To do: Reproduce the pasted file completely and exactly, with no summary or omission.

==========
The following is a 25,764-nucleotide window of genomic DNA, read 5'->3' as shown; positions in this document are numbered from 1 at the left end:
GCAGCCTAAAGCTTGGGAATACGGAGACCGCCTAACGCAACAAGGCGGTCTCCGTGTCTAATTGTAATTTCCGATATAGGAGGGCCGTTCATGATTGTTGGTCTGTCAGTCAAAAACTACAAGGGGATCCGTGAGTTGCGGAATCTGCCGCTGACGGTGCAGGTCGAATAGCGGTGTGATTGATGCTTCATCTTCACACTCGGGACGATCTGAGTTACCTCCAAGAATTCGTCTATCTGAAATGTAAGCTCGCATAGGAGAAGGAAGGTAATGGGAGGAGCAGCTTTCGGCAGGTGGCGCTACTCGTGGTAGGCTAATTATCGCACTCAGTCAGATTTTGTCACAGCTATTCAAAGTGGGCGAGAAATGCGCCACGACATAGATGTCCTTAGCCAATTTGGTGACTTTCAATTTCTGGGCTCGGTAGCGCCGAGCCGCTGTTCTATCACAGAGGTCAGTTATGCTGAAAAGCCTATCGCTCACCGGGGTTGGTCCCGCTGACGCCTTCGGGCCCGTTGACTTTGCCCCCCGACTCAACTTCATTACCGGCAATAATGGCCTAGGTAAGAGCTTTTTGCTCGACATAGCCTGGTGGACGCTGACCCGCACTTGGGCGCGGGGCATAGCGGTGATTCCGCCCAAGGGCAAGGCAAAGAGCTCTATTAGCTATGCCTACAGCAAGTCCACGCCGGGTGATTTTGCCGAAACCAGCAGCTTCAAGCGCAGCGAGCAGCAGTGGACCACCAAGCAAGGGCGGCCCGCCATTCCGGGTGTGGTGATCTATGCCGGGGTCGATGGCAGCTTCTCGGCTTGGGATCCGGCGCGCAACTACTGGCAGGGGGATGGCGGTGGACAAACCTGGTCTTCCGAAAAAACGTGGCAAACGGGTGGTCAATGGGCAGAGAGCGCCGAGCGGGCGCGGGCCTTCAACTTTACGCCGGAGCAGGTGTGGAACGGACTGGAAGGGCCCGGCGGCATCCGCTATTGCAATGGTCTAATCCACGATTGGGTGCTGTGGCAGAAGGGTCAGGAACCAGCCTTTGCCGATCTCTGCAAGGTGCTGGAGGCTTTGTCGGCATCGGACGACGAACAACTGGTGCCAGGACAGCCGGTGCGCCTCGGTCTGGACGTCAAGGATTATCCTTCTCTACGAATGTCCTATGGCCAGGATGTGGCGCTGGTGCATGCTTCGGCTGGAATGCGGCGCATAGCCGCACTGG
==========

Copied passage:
The following is a 25,764-nucleotide window of genomic DNA, read 5'->3' as shown; positions in this document are numbered from 1 at the left end:
GCAGCCTAAAGCTTGGGAATACGGAGACCGCCTAACGCAACAAGGCGGTCTCCGTGTCTAATTGTAATTTCCGATATAGGAGGGCCGTTCATGATTGTTGGTCTGTCAGTCAAAAACTACAAGGGGATCCGTGAGTTGCGGAATCTGCCGCTGACGGTGCAGGTCGAATAGCGGTGTGATTGATGCTTCATCTTCACACTCGGGACGATCTGAGTTACCTCCAAGAATTCGTCTATCTGAAATGTAAGCTCGCATAGGAGAAGGAAGGTAATGGGAGGAGCAGCTTTCGGCAGGTGGCGCTACTCGTGGTAGGCTAATTATCGCACTCAGTCAGATTTTGTCACAGCTATTCAAAGTGGGCGAGAAATGCGCCACGACATAGATGTCCTTAGCCAATTTGGTGACTTTCAATTTCTGGGCTCGGTAGCGCCGAGCCGCTGTTCTATCACAGAGGTCAGTTATGCTGAAAAGCCTATCGCTCACCGGGGTTGGTCCCGCTGACGCCTTCGGGCCCGTTGACTTTGCCCCCCGACTCAACTTCATTACCGGCAATAATGGCCTAGGTAAGAGCTTTTTGCTCGACATAGCCTGGTGGACGCTGACCCGCACTTGGGCGCGGGGCATAGCGGTGATTCCGCCCAAGGGCAAGGCAAAGAGCTCTATTAGCTATGCCTACAGCAAGTCCACGCCGGGTGATTTTGCCGAAACCAGCAGCTTCAAGCGCAGCGAGCAGCAGTGGACCACCAAGCAAGGGCGGCCCGCCATTCCGGGTGTGGTGATCTATGCCGGGGTCGATGGCAGCTTCTCGGCTTGGGATCCGGCGCGCAACTACTGGCAGGGGGATGGCGGTGGACAAACCTGGTCTTCCGAAAAAACGTGGCAAACGGGTGGTCAATGGGCAGAGAGCGCCGAGCGGGCGCGGGCCTTCAACTTTACGCCGGAGCAGGTGTGGAACGGACTGGAAGGGCCCGGCGGCATCCGCTATTGCAATGGTCTAATCCACGATTGGGTGCTGTGGCAGAAGGGTCAGGAACCAGCCTTTGCCGATCTCTGCAAGGTGCTGGAGGCTTTGTCGGCATCGGACGACGAACAACTGGTGCCAGGACAGCCGGTGCGCCTCGGTCTGGACGTCAAGGATTATCCTTCTCTACGAATGTCCTATGGCCAGGATGTGGCGCTGGTGCATGCTTCGGCTGGAATGCGGCGCATAGCCGCACTGG